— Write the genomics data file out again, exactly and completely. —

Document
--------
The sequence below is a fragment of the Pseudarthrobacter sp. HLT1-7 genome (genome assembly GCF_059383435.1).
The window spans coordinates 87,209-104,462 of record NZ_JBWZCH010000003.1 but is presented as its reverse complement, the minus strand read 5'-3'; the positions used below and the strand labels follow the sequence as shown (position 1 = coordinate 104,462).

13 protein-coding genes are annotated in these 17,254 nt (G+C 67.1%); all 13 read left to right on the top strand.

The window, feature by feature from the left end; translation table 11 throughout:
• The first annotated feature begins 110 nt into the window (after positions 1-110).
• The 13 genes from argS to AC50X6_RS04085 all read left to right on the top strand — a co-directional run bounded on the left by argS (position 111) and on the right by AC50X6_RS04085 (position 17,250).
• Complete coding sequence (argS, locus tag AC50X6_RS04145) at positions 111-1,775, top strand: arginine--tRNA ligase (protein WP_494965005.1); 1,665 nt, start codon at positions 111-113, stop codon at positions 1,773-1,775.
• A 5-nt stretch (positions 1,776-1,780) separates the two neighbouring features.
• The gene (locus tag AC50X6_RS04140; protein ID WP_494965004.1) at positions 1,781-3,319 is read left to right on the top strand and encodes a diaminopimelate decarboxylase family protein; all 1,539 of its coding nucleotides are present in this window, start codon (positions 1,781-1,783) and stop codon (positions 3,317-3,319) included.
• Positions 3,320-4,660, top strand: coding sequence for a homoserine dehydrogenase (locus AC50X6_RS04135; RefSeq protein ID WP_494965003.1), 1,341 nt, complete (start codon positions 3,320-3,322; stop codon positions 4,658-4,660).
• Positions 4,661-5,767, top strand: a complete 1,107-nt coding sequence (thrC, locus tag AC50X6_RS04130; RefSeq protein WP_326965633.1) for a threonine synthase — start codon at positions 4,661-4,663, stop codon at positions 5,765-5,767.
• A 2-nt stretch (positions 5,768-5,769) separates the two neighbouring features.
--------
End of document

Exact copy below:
The sequence below is a fragment of the Pseudarthrobacter sp. HLT1-7 genome (genome assembly GCF_059383435.1).
The window spans coordinates 87,209-104,462 of record NZ_JBWZCH010000003.1 but is presented as its reverse complement, the minus strand read 5'-3'; the positions used below and the strand labels follow the sequence as shown (position 1 = coordinate 104,462).

13 protein-coding genes are annotated in these 17,254 nt (G+C 67.1%); all 13 read left to right on the top strand.

The window, feature by feature from the left end; translation table 11 throughout:
• The first annotated feature begins 110 nt into the window (after positions 1-110).
• The 13 genes from argS to AC50X6_RS04085 all read left to right on the top strand — a co-directional run bounded on the left by argS (position 111) and on the right by AC50X6_RS04085 (position 17,250).
• Complete coding sequence (argS, locus tag AC50X6_RS04145) at positions 111-1,775, top strand: arginine--tRNA ligase (protein WP_494965005.1); 1,665 nt, start codon at positions 111-113, stop codon at positions 1,773-1,775.
• A 5-nt stretch (positions 1,776-1,780) separates the two neighbouring features.
• The gene (locus tag AC50X6_RS04140; protein ID WP_494965004.1) at positions 1,781-3,319 is read left to right on the top strand and encodes a diaminopimelate decarboxylase family protein; all 1,539 of its coding nucleotides are present in this window, start codon (positions 1,781-1,783) and stop codon (positions 3,317-3,319) included.
• Positions 3,320-4,660, top strand: coding sequence for a homoserine dehydrogenase (locus AC50X6_RS04135; RefSeq protein ID WP_494965003.1), 1,341 nt, complete (start codon positions 3,320-3,322; stop codon positions 4,658-4,660).
• Positions 4,661-5,767, top strand: a complete 1,107-nt coding sequence (thrC, locus tag AC50X6_RS04130; RefSeq protein WP_326965633.1) for a threonine synthase — start codon at positions 4,661-4,663, stop codon at positions 5,765-5,767.
• A 2-nt stretch (positions 5,768-5,769) separates the two neighbouring features.